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Tamariki talk about tuitui

Saturday November 02, 2019 Written by Published in Environment
Super-hero Teata Rima with tuitui he collected from the family section in Matavera. 19110142 Super-hero Teata Rima with tuitui he collected from the family section in Matavera. 19110142

At the Takitumu preschool this term, the three- and four-year-olds are learning all about seeds. 


One of the children, Teata Rima, brought in some of the tuitui seeds that he had collected from his family section in Matavera, to show his classmates.

Aleurites moluccanus is the scientific name for what we call in Rarotonga the tuitui or candlenut tree. 

According to well-known Cook Islands environmentalist Ana Tiraa, whose grand-daughter attends the preschool, the tuitui contains flammable oil, up to 70 per cent by content. 

This was used as a traditional form of lighting before the introduction of kerosene lamps and electricity.

“The fallen candlenuts were collected from the ground,” Tiraa says. “The shell was cracked open to reveal the nut. The nut pieces were threaded onto a kikau stick and lit over an open fire.”

Mary McDonald from Te Ipukarea Society says she used to play marbles with tuitui when she was young. “We didn’t have the glass marbles, so we just played with candlenuts that we found on the ground.”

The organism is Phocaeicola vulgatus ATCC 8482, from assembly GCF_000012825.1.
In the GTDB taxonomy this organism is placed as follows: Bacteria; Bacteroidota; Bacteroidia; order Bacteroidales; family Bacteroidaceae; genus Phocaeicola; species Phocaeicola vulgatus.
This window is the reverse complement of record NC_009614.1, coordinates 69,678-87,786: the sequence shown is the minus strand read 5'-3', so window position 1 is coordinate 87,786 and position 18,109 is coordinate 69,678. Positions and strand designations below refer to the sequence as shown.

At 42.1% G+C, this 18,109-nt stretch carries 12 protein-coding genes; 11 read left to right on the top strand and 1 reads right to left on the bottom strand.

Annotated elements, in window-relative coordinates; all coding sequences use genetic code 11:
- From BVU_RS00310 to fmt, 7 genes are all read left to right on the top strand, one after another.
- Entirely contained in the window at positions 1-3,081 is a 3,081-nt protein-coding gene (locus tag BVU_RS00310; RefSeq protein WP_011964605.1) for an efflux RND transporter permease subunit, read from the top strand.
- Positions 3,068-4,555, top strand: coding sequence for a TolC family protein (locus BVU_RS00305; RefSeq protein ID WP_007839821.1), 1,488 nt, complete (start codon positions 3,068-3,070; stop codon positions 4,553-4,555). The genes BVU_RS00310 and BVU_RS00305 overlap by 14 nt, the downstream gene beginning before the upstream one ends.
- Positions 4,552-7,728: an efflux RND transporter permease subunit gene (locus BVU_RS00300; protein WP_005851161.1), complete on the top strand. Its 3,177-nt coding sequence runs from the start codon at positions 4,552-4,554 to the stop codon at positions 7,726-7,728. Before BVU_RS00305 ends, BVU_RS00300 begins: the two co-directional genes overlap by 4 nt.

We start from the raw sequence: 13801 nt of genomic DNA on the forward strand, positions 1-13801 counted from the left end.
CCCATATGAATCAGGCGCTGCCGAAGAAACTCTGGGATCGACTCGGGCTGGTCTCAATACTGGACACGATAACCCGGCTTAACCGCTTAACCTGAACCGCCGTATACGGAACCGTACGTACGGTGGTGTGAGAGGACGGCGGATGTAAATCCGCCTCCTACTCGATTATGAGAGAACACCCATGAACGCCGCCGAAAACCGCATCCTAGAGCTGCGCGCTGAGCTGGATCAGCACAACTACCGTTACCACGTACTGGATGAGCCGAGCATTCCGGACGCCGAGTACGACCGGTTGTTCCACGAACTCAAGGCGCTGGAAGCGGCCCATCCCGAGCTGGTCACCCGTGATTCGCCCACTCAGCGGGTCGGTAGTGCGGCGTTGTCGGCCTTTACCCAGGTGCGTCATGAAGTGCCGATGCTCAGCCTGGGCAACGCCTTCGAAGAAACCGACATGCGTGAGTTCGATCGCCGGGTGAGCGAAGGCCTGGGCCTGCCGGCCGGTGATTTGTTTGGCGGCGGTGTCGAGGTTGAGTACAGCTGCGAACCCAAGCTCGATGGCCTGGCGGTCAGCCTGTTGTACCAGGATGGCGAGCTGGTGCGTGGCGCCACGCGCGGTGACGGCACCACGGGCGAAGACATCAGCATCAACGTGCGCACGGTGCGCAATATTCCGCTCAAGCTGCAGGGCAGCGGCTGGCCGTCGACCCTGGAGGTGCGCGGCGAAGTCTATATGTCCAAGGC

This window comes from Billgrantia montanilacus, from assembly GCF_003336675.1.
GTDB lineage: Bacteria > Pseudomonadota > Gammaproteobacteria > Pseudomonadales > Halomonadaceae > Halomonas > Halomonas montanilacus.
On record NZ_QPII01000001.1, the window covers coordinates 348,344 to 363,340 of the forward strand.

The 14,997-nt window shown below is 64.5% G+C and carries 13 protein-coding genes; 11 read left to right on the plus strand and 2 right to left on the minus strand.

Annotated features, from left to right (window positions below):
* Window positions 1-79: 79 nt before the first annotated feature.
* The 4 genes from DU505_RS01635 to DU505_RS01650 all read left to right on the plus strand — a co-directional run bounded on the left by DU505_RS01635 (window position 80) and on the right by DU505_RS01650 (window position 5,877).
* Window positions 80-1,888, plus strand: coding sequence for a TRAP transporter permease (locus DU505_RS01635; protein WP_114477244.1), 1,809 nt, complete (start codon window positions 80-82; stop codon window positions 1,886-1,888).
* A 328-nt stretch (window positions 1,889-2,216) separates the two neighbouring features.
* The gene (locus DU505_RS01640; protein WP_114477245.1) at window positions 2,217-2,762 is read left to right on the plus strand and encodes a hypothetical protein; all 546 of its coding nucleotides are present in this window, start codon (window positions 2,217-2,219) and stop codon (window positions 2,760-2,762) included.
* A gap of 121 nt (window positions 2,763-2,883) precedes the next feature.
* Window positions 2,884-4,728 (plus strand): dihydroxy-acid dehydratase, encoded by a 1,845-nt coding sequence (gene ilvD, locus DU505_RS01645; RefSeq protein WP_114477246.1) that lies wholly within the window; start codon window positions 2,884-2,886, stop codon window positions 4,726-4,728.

Just like other oily nuts, tuitui also have benefits that are good for the hair, skin, and overall health. 

The oil that is extracted from candlenuts can be used as a moisturiser for both adults and babies as it is said to contain vitamins A, C, and E. 

While there are no actual clinical studies to prove its medicinal benefits, South-East Asian and Polynesian people have been using candlenuts as a natural medicine for centuries to cure wounds, ulcers and even fever.

Another use for the tuitui is in cooking.  A popular way is to toast the chopped candlenuts in a pan until browned before using. Otherwise, you can roast them in an oven for an hour at 160 degrees. In most Southeast Asian cuisine, candlenuts are blended or pounded to be added to chilli paste of curries to make the dish thicker, creamier with a hint of nutty flavour. 

Candlenut is also an important ingredient in the Hawaiian cuisine. Poke, a typical Hawaiian dish, uses roasted crushed candlenuts as one of its seasonings. 

But beware! Tuitui must be cooked before consumption, do not eat them raw!  

Fresh candlenuts are toxic and cause laxative effects and vomiting if eaten in quantity.

The natural laxative effect in candlenuts supports the belief that they encourage weight loss. 

Be very careful when using candlenuts for such purposes as several medical studies from countries like Argentina report that women were hospitalised after consuming candlenuts.

If you do want to try cooking with candlenuts, choose those which are light beige or cream coloured, not dark brown, as these are starting to rot.

Candlenuts stored in an airtight container can be kept in the refrigerator for up to one month. Otherwise, store candlenuts in the freezer for up to a year.

If you want to add a bit more local content toyour meal, why not give tuitui a try at home?



Kelvin Passfield